Review of Quiet, by Susan Cain

The film V for Vendetta has a line which goes, “Artists use lies to tell the truth, while politicians use them to cover the truth up.”  Growing up, I was under the impression that internalizing the latter sentiment was required in order to call yourself an American.  In other words, when I heard the line, the idea that politicians lie was nothing new.  But I can’t say I had ever heard the first part, the part about artists deliberately using lies for good, until I watched that movie.  Neither a politician nor an artist, Susan Cain attempts to simply tell the truth in her book Quiet.  However, Fyodor Dostoevsky (artist) has this to say about telling the truth in his classic Crime and Punishment: “If there’s the hundredth part of a false note in speaking the truth, it leads to a discord, and that leads to trouble.”  My experiences have convinced me that Dostoevsky speaks the truth.  What we want to know, though, is how does Susan Cain do?

As best I can tell, Cain’s thesis in Quiet is that between the two major and decidedly different personality types (extrovert and introvert), in America the extroverts have convinced everyone that their type–their personality–is the ideal personality.  More simply, Cain would like to be Luke Skywalker for introverts and return balance to the force.  Unfortunately, there is quite a bit more than a hundredth part of a false note in her book.  Two of them warrant attention here.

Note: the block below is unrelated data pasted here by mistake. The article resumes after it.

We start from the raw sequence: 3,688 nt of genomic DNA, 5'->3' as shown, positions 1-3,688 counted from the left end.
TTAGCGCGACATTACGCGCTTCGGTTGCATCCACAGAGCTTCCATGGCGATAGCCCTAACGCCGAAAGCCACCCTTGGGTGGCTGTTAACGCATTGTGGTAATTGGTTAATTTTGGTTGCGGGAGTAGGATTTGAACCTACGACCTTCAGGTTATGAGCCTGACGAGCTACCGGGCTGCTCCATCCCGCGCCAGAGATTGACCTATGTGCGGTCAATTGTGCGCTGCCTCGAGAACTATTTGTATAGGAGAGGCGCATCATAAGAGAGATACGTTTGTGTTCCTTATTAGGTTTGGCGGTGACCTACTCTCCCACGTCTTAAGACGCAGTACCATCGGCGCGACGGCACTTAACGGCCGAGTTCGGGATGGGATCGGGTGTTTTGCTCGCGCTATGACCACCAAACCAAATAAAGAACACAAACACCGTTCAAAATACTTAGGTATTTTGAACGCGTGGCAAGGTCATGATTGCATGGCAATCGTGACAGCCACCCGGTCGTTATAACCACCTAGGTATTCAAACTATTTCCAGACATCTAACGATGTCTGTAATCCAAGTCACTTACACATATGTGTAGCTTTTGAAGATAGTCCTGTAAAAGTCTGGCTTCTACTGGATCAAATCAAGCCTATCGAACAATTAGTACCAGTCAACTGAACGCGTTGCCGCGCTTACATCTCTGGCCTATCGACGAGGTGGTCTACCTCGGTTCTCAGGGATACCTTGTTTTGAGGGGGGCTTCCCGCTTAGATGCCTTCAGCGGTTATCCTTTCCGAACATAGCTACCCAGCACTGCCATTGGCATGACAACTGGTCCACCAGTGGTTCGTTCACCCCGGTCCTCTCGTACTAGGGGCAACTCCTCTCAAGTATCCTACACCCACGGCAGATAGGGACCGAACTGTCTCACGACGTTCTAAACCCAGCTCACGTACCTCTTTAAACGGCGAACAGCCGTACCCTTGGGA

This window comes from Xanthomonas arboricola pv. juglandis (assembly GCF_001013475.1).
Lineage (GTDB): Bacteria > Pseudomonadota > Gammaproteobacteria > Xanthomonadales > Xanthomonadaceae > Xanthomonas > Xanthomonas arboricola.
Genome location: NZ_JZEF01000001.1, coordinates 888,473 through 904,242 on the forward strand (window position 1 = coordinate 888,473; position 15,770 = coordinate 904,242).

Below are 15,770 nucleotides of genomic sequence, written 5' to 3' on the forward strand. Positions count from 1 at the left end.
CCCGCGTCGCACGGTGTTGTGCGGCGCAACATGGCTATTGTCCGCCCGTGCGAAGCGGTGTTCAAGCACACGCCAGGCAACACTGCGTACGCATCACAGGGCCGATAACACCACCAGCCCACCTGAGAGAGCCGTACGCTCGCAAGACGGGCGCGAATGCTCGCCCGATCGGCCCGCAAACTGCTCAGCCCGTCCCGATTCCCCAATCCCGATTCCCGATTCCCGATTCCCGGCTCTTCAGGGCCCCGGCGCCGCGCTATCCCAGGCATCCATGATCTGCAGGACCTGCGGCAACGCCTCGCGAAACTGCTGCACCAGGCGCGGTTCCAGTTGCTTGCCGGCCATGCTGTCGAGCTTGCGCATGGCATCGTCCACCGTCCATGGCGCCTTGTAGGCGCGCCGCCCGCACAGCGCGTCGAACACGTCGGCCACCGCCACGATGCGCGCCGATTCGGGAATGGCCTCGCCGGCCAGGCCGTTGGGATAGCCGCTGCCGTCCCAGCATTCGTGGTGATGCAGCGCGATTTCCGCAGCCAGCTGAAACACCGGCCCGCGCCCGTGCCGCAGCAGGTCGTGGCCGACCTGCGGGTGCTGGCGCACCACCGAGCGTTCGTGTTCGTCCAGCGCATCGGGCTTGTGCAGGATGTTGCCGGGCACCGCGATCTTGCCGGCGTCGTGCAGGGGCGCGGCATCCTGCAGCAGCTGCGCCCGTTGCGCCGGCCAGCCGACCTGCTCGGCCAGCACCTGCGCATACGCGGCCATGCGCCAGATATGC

First, there is a section where she attempts to demonstrate that The West has a history of valuing extroverts, while The East has a history of valuing introverts.  How does she go about this supporting this claim?  Like any rhetorician, she uses proverbs.  One of The East’s proverbs she provides comes from the reputable founder of Taoism, Lao Tzu, and reads, “Those who know do not speak.  Those who speak do not know.”**  Fair enough.  The provided proverb for The West, on the other hand, comes from Ptahhotep.  What Westerner doesn’t have a few ol’ Ptahhotep’s sayings memorized?  For the fuzzy, Ptahhotep said in 2400 BCE, “Be a craftsman in speech that thou mayest be strong, for the strength of one is the tongue, and speech is mightier than all fighting.”**  With writing being a relatively new form of communication back then, this guy may have just been saying the what-might-actually-be-a common western proverb, “The pen is mightier than the sword.”  And, from where I sit, that has nothing to do with extroverts or introverts.